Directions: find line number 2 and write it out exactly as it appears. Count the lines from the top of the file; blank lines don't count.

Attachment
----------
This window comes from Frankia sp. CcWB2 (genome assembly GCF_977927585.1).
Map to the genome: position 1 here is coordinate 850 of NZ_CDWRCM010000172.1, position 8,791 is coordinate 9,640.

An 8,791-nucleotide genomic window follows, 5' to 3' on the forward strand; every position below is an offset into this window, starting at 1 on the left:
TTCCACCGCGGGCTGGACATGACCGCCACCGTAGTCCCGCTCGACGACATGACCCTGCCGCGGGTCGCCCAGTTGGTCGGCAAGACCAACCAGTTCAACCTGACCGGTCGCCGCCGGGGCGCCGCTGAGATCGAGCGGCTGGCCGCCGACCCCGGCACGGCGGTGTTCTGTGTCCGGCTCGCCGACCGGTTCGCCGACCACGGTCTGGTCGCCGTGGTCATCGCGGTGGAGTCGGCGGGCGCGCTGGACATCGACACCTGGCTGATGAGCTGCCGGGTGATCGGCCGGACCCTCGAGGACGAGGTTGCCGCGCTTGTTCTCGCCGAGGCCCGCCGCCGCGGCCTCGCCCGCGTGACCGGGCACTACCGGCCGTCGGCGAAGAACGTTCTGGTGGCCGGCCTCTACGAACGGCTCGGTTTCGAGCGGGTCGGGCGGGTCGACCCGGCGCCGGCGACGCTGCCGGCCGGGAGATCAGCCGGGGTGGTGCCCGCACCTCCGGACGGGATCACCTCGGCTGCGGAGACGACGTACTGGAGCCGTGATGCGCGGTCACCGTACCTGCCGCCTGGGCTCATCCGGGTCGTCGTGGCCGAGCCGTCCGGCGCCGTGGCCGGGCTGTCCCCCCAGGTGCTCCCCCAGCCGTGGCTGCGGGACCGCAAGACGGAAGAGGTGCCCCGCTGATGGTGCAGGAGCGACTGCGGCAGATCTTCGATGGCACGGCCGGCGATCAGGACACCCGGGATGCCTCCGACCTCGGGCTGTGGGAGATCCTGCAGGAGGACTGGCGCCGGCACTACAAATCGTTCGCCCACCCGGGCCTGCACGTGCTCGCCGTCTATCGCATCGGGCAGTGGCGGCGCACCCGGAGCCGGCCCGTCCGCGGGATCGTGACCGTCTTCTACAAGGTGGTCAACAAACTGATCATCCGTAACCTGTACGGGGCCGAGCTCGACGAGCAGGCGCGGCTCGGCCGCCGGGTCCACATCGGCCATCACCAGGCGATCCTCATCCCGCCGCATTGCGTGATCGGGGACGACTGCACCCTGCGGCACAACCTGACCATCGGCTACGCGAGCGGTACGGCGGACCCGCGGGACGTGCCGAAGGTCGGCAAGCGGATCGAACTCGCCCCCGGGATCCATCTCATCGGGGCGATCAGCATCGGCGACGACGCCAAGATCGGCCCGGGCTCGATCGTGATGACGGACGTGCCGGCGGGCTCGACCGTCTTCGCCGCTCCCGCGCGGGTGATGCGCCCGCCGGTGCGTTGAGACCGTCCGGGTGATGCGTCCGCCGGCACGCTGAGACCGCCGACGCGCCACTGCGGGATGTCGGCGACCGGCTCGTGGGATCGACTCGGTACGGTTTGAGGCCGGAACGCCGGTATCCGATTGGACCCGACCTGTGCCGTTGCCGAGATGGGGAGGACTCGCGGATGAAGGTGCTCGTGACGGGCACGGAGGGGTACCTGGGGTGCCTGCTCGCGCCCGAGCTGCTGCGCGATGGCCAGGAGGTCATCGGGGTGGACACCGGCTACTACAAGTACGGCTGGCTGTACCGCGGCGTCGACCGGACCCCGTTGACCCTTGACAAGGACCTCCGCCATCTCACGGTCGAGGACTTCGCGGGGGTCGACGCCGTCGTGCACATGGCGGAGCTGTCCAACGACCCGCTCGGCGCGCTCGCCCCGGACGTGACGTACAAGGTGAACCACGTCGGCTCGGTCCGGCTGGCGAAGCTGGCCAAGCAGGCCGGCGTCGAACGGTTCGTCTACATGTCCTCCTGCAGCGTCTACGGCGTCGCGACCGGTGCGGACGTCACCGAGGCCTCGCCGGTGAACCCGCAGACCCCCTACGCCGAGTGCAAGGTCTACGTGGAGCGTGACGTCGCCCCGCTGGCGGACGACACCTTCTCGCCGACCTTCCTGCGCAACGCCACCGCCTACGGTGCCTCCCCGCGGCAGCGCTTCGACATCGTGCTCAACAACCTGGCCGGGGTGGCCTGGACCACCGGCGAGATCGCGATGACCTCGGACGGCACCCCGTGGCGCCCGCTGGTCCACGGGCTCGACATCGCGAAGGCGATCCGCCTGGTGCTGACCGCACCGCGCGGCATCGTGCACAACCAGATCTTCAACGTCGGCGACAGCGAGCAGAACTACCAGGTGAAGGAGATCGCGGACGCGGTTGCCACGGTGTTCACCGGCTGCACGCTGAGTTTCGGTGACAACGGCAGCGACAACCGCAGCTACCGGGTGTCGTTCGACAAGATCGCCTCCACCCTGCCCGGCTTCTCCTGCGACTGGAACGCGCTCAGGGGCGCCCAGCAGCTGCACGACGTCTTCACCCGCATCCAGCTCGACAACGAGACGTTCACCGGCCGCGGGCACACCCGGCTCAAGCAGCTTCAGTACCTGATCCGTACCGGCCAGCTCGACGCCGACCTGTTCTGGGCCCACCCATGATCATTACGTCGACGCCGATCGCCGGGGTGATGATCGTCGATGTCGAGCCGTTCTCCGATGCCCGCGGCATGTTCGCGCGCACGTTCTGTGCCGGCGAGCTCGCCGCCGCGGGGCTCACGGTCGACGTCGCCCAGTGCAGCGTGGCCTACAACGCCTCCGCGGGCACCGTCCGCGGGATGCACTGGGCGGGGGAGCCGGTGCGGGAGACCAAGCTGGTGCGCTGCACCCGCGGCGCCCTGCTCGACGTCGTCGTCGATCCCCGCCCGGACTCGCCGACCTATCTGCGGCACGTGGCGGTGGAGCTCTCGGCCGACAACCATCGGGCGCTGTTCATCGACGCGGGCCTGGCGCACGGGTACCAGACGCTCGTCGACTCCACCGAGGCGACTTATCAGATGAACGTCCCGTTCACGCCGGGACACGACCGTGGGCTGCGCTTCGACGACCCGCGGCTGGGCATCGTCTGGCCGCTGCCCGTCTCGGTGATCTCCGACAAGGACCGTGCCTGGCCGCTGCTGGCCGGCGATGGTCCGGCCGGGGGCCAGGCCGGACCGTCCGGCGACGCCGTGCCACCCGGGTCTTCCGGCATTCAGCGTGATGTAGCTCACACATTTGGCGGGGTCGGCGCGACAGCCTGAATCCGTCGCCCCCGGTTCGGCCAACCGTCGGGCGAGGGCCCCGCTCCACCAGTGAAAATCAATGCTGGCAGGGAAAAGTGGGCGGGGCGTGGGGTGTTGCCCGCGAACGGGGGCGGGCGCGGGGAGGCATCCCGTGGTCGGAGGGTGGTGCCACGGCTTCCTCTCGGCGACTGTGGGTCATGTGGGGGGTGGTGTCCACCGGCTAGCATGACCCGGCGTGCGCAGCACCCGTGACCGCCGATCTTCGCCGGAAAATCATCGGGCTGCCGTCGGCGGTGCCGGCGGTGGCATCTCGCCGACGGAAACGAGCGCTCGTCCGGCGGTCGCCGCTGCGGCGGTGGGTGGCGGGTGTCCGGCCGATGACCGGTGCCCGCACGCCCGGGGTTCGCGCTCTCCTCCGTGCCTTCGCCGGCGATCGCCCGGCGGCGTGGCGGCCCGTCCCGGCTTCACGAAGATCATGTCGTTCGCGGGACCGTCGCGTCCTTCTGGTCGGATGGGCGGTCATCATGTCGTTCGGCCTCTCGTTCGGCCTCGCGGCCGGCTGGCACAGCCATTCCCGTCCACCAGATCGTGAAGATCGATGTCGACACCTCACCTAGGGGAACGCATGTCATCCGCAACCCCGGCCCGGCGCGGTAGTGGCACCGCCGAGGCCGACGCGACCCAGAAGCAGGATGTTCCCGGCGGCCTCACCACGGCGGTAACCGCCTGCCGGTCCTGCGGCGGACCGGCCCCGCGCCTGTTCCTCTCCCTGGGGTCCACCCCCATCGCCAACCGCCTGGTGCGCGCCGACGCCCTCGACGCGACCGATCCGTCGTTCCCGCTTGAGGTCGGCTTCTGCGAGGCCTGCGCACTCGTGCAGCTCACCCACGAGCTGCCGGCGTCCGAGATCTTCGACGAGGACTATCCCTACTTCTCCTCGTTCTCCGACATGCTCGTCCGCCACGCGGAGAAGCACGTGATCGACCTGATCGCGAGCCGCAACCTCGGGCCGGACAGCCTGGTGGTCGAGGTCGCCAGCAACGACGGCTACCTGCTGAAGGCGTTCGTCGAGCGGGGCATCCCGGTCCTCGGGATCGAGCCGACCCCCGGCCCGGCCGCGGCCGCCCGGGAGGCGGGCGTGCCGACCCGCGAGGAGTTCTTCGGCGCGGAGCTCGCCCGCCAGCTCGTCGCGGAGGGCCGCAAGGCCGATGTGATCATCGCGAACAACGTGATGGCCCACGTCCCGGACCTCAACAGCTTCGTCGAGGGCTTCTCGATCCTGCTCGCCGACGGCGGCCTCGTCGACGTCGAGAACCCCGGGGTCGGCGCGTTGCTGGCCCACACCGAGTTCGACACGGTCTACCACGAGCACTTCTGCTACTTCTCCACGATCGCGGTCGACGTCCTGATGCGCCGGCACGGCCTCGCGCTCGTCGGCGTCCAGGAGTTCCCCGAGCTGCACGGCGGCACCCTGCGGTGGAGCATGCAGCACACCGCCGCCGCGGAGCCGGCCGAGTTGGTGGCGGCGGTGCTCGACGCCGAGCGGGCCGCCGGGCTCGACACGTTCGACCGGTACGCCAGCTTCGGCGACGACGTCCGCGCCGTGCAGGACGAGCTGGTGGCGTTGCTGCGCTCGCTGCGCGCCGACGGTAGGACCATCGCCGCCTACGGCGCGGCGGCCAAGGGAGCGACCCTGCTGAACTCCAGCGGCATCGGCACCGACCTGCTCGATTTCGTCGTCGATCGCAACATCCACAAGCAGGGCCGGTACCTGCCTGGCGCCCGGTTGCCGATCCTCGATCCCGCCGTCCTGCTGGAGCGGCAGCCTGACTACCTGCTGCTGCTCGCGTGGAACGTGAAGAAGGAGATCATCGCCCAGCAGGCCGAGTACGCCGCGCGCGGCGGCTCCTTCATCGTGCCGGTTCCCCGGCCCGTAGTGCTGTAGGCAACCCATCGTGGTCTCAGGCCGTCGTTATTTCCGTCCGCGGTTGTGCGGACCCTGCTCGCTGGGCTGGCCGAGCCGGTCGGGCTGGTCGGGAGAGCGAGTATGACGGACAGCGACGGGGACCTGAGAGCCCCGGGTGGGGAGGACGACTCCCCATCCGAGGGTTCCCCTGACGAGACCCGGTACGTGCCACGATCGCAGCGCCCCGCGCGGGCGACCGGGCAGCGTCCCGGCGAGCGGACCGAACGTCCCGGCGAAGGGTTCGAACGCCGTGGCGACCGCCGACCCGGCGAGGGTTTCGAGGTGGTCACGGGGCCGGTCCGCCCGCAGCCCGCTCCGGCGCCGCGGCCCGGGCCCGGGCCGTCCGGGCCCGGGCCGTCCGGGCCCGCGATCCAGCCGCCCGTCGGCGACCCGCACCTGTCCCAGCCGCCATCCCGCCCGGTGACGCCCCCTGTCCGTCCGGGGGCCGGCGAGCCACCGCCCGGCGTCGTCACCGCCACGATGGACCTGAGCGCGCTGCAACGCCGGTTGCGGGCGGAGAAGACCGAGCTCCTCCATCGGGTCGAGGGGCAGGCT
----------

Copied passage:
Map to the genome: position 1 here is coordinate 850 of NZ_CDWRCM010000172.1, position 8,791 is coordinate 9,640.